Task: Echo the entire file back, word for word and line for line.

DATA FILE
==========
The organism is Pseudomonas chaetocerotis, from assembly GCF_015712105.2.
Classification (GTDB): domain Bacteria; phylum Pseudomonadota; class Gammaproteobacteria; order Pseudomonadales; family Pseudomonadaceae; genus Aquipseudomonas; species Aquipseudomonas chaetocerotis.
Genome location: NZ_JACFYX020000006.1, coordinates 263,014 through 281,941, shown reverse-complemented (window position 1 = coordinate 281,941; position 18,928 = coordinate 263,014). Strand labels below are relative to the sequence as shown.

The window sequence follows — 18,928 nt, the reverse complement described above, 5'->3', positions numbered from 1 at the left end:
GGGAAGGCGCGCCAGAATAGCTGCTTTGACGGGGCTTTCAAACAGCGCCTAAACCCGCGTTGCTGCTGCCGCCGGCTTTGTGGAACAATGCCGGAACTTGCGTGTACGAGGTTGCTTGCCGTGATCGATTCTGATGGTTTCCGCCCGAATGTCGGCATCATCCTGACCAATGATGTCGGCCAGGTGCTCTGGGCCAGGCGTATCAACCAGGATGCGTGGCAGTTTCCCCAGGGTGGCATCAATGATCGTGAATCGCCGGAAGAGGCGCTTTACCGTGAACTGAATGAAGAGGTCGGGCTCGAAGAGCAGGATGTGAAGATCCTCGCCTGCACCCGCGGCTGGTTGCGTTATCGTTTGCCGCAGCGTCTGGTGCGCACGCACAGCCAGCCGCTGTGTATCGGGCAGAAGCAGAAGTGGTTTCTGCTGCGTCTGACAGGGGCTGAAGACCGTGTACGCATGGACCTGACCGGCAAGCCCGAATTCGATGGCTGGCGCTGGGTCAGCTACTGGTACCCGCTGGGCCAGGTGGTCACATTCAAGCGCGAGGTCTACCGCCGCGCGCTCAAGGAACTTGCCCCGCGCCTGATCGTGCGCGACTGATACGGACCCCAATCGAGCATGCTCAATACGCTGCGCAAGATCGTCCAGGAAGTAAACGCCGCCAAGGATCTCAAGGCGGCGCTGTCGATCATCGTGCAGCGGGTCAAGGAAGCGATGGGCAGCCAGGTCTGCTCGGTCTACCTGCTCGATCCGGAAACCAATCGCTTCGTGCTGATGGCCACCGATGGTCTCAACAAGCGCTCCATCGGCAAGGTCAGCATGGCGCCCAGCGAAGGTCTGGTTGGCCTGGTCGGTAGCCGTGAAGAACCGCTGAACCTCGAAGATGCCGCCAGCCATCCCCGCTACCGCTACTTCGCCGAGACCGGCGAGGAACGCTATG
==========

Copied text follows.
The organism is Pseudomonas chaetocerotis, from assembly GCF_015712105.2.
Classification (GTDB): domain Bacteria; phylum Pseudomonadota; class Gammaproteobacteria; order Pseudomonadales; family Pseudomonadaceae; genus Aquipseudomonas; species Aquipseudomonas chaetocerotis.
Genome location: NZ_JACFYX020000006.1, coordinates 263,014 through 281,941, shown reverse-complemented (window position 1 = coordinate 281,941; position 18,928 = coordinate 263,014). Strand labels below are relative to the sequence as shown.

The window sequence follows — 18,928 nt, the reverse complement described above, 5'->3', positions numbered from 1 at the left end:
GGGAAGGCGCGCCAGAATAGCTGCTTTGACGGGGCTTTCAAACAGCGCCTAAACCCGCGTTGCTGCTGCCGCCGGCTTTGTGGAACAATGCCGGAACTTGCGTGTACGAGGTTGCTTGCCGTGATCGATTCTGATGGTTTCCGCCCGAATGTCGGCATCATCCTGACCAATGATGTCGGCCAGGTGCTCTGGGCCAGGCGTATCAACCAGGATGCGTGGCAGTTTCCCCAGGGTGGCATCAATGATCGTGAATCGCCGGAAGAGGCGCTTTACCGTGAACTGAATGAAGAGGTCGGGCTCGAAGAGCAGGATGTGAAGATCCTCGCCTGCACCCGCGGCTGGTTGCGTTATCGTTTGCCGCAGCGTCTGGTGCGCACGCACAGCCAGCCGCTGTGTATCGGGCAGAAGCAGAAGTGGTTTCTGCTGCGTCTGACAGGGGCTGAAGACCGTGTACGCATGGACCTGACCGGCAAGCCCGAATTCGATGGCTGGCGCTGGGTCAGCTACTGGTACCCGCTGGGCCAGGTGGTCACATTCAAGCGCGAGGTCTACCGCCGCGCGCTCAAGGAACTTGCCCCGCGCCTGATCGTGCGCGACTGATACGGACCCCAATCGAGCATGCTCAATACGCTGCGCAAGATCGTCCAGGAAGTAAACGCCGCCAAGGATCTCAAGGCGGCGCTGTCGATCATCGTGCAGCGGGTCAAGGAAGCGATGGGCAGCCAGGTCTGCTCGGTCTACCTGCTCGATCCGGAAACCAATCGCTTCGTGCTGATGGCCACCGATGGTCTCAACAAGCGCTCCATCGGCAAGGTCAGCATGGCGCCCAGCGAAGGTCTGGTTGGCCTGGTCGGTAGCCGTGAAGAACCGCTGAACCTCGAAGATGCCGCCAGCCATCCCCGCTACCGCTACTTCGCCGAGACCGGCGAGGAACGCTATG